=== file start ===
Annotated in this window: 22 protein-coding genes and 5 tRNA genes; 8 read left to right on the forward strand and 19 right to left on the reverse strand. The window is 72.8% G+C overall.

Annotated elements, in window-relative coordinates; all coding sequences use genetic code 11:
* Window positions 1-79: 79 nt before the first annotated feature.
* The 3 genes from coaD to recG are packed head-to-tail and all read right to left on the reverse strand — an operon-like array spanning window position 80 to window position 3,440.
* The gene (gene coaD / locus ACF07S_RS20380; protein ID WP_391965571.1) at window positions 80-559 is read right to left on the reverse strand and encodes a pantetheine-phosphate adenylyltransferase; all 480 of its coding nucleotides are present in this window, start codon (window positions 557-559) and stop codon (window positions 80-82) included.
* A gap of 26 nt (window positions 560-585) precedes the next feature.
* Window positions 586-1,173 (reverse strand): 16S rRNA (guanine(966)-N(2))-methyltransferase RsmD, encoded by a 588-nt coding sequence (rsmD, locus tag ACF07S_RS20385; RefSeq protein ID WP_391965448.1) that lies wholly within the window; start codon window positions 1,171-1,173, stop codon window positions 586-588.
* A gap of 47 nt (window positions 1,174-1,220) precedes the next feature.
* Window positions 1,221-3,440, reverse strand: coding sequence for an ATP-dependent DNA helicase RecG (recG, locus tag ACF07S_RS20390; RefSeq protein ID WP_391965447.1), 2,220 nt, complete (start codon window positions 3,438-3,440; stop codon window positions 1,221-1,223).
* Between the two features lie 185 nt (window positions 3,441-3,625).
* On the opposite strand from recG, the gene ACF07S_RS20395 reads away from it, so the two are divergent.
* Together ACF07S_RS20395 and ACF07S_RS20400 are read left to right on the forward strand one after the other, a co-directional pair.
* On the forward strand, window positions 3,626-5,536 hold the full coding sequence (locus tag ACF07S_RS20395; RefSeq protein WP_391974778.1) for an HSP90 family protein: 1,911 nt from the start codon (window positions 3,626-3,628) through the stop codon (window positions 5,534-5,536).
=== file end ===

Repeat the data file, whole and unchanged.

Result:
Annotated in this window: 22 protein-coding genes and 5 tRNA genes; 8 read left to right on the forward strand and 19 right to left on the reverse strand. The window is 72.8% G+C overall.

Annotated elements, in window-relative coordinates; all coding sequences use genetic code 11:
* Window positions 1-79: 79 nt before the first annotated feature.
* The 3 genes from coaD to recG are packed head-to-tail and all read right to left on the reverse strand — an operon-like array spanning window position 80 to window position 3,440.
* The gene (gene coaD / locus ACF07S_RS20380; protein ID WP_391965571.1) at window positions 80-559 is read right to left on the reverse strand and encodes a pantetheine-phosphate adenylyltransferase; all 480 of its coding nucleotides are present in this window, start codon (window positions 557-559) and stop codon (window positions 80-82) included.
* A gap of 26 nt (window positions 560-585) precedes the next feature.
* Window positions 586-1,173 (reverse strand): 16S rRNA (guanine(966)-N(2))-methyltransferase RsmD, encoded by a 588-nt coding sequence (rsmD, locus tag ACF07S_RS20385; RefSeq protein ID WP_391965448.1) that lies wholly within the window; start codon window positions 1,171-1,173, stop codon window positions 586-588.
* A gap of 47 nt (window positions 1,174-1,220) precedes the next feature.
* Window positions 1,221-3,440, reverse strand: coding sequence for an ATP-dependent DNA helicase RecG (recG, locus tag ACF07S_RS20390; RefSeq protein ID WP_391965447.1), 2,220 nt, complete (start codon window positions 3,438-3,440; stop codon window positions 1,221-1,223).
* Between the two features lie 185 nt (window positions 3,441-3,625).
* On the opposite strand from recG, the gene ACF07S_RS20395 reads away from it, so the two are divergent.
* Together ACF07S_RS20395 and ACF07S_RS20400 are read left to right on the forward strand one after the other, a co-directional pair.
* On the forward strand, window positions 3,626-5,536 hold the full coding sequence (locus tag ACF07S_RS20395; RefSeq protein WP_391974778.1) for an HSP90 family protein: 1,911 nt from the start codon (window positions 3,626-3,628) through the stop codon (window positions 5,534-5,536).